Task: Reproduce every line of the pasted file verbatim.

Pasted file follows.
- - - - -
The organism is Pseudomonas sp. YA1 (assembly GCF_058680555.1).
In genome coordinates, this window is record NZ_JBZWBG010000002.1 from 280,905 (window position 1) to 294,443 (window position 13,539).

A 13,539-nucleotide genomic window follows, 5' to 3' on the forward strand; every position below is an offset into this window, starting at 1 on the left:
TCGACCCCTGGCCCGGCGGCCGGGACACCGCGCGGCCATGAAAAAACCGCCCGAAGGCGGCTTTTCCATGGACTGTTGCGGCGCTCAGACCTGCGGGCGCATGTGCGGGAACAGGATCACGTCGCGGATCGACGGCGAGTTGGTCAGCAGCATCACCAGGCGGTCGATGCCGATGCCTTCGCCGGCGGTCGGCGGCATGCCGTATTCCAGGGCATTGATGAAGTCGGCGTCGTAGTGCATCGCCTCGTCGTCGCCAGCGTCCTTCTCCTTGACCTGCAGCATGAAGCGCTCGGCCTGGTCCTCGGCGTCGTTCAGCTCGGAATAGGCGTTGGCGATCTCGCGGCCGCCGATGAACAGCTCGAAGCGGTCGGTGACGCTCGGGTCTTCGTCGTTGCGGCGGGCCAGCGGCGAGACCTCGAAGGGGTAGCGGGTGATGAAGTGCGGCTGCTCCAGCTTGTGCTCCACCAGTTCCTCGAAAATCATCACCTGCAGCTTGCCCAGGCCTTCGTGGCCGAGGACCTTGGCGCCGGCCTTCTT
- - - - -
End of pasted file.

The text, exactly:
The organism is Pseudomonas sp. YA1 (assembly GCF_058680555.1).
In genome coordinates, this window is record NZ_JBZWBG010000002.1 from 280,905 (window position 1) to 294,443 (window position 13,539).

A 13,539-nucleotide genomic window follows, 5' to 3' on the forward strand; every position below is an offset into this window, starting at 1 on the left:
TCGACCCCTGGCCCGGCGGCCGGGACACCGCGCGGCCATGAAAAAACCGCCCGAAGGCGGCTTTTCCATGGACTGTTGCGGCGCTCAGACCTGCGGGCGCATGTGCGGGAACAGGATCACGTCGCGGATCGACGGCGAGTTGGTCAGCAGCATCACCAGGCGGTCGATGCCGATGCCTTCGCCGGCGGTCGGCGGCATGCCGTATTCCAGGGCATTGATGAAGTCGGCGTCGTAGTGCATCGCCTCGTCGTCGCCAGCGTCCTTCTCCTTGACCTGCAGCATGAAGCGCTCGGCCTGGTCCTCGGCGTCGTTCAGCTCGGAATAGGCGTTGGCGATCTCGCGGCCGCCGATGAACAGCTCGAAGCGGTCGGTGACGCTCGGGTCTTCGTCGTTGCGGCGGGCCAGCGGCGAGACCTCGAAGGGGTAGCGGGTGATGAAGTGCGGCTGCTCCAGCTTGTGCTCCACCAGTTCCTCGAAAATCATCACCTGCAGCTTGCCCAGGCCTTCGTGGCCGAGGACCTTGGCGCCGGCCTTCTT